Simple Steps Will Stop Per Diem AbuseCommentary — By editor on March 17, 2008 at 10:03 pm
By Drew Johnson
One of the greatest features of Tennessee’s state government is its part-time legislature. Since lawmakers generally meet for no more than 90 days every two years, the state’s elected officials are true “citizen legislators.” Most legislators hold their office, not to boost their income, but to serve the public.
Unfortunately, some lawmakers exploit rules governing per diem payments to try to turn their part-time legislative service into a full-time paycheck at the expense of taxpayers.
Each day the General Assembly meets, legislators are eligible for $161 to cover the cost of lodging and meals. That per diem amount is beyond salary and mileage payments. According to the National Conference of State Legislatures, only three states, Alaska, California and Georgia, offer a higher per diem rate for legislators than Tennessee. Six states offer no per diem at all.
In recent years, lawmakers began receiving per diem for any day during which they engage in an activity related to their duties as a legislator—even when the state legislature is not in session. It is not uncommon for lawmakers looking to pad their pockets to demand per diem payments for working from their Capitol Hill office during the summer or to attending conferences.
In 2007, 15 state lawmakers collected more than $20,000 in per diems, more than doubling their $18,123 legislative salaries. Rep. Lois DeBerry, D-Memphis, led the way, lining her pocket with $31,967 in taxpayer-funded per diem allowances—an astounding 209 days worth.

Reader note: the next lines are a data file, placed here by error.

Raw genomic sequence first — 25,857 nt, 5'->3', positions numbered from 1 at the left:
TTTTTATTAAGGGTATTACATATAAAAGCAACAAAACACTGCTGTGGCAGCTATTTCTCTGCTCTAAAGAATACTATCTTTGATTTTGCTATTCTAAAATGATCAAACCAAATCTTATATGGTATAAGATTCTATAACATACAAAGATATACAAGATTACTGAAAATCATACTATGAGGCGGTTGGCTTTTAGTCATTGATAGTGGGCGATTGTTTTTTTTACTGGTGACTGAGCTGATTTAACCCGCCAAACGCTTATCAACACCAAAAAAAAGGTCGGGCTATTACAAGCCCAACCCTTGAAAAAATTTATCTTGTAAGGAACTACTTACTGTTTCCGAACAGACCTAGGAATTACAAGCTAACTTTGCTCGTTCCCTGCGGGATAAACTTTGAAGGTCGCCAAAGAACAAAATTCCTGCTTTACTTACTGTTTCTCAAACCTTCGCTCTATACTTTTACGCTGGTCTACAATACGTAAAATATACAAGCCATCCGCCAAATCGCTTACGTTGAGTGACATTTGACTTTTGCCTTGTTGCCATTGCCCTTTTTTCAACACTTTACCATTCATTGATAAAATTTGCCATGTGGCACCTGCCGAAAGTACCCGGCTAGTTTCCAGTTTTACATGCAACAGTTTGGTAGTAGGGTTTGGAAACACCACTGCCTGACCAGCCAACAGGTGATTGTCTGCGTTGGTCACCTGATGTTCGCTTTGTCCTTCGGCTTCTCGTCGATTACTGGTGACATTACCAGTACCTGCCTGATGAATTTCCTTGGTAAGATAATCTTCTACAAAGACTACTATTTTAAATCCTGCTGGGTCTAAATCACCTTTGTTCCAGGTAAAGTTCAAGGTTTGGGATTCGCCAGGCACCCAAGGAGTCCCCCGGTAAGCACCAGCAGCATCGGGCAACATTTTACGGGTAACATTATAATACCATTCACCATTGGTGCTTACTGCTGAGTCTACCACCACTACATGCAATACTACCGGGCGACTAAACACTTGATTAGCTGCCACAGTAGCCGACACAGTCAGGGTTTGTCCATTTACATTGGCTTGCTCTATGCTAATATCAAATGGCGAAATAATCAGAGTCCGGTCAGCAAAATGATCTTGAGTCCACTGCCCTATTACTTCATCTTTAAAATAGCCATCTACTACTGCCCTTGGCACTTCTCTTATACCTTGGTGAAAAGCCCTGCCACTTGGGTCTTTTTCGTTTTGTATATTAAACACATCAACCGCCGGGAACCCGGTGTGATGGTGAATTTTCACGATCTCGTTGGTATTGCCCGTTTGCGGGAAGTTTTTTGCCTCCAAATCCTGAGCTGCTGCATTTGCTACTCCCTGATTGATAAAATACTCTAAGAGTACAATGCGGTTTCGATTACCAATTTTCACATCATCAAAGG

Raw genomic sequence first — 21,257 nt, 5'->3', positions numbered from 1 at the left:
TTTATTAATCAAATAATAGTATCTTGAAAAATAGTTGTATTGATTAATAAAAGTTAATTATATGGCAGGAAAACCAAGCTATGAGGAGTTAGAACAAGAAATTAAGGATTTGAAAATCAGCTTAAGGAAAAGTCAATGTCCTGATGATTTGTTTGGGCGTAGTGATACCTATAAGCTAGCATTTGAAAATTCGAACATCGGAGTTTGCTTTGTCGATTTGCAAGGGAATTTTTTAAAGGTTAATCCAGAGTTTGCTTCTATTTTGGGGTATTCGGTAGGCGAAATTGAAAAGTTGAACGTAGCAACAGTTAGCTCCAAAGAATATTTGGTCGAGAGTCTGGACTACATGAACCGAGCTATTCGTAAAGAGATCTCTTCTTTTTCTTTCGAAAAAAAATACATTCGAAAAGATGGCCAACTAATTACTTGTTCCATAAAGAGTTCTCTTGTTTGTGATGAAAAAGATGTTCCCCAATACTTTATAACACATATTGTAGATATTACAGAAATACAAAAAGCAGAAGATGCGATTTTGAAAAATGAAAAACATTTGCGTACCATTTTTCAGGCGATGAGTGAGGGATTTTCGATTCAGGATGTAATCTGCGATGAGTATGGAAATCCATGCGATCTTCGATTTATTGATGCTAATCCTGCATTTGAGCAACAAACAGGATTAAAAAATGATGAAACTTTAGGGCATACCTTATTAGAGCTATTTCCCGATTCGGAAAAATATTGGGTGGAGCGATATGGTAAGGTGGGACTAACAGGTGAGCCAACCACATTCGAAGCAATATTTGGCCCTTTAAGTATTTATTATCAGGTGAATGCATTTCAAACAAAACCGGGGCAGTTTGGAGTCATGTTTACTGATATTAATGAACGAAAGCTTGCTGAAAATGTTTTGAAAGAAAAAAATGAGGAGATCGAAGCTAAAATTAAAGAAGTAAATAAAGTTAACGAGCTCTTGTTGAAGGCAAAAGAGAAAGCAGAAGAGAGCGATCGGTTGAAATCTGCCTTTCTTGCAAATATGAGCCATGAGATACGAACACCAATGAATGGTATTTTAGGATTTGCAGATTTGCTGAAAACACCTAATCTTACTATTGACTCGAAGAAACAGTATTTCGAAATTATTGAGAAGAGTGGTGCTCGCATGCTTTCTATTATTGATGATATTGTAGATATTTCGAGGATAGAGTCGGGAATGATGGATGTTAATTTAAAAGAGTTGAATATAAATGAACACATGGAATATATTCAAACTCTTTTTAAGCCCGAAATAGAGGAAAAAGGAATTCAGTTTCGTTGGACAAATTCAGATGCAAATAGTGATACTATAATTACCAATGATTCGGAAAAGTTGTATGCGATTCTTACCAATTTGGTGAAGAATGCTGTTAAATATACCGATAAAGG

While most Middle Tennessee lawmakers who live within 50 miles of the Capitol refuse per diems, two Davidson County Representatives have no shame about padding their purses with taxpayer-funded per diems while eating dinner in their own homes and sleeping in their own beds. Even though she lives only seven miles from the Capitol, Rep. Sherry Jones, D-Nashville, had the audacity to claim $22,216 in per diems last year. The home of Rep. Brenda Gilmore, D-Nashville, sits just five miles from her office in Legislative Plaza, yet in 2007, she squeezed $22,860 worth of per diems from taxpayers.
Sen. Doug Jackson, D-Dickson, and Sen. Bill Ketron, R-Murfreesboro, both of whom live within 45 miles of the Capitol, also generously subsidized their salaries with per diems. Jackson pocketed $28,572 and Ketron snagged $18,931 in per diems in 2007.
The Tennessee Constitution provides a simple and reasonable solution to the problem of legislators who abuse per diem allowances. Article II, Section 23 of the State Constitution states that “no member shall be paid expenses, nor travel allowances for more than ninety Legislative days of a regular session.”
Currently, legislators do not receive a per diem for attending legislative proceedings when the session runs beyond the 90th day of the session. However, the Legislature ignores this rule when lawmakers submit per diem reimbursement requests for many other purposes.
To end per diem abuse, lawmakers should follow the spirit of the State Constitution and allow a maximum of 90 per diem requests each session. Since sessions rarely last a full 90 days, legislators could use remaining per diem allowances to offset the cost of attending relevant meeting or conferences.
In addition, lawmakers should receive per diems based on itemized hotel and meal receipts. Legislators should be reimbursed for the amount of their receipts or the current $161 per diem amount, whichever is less.
Taking these simple steps will stop, once and for all, stop state lawmakers from using per diems as a money-making scheme at taxpayers’ expense.
# # #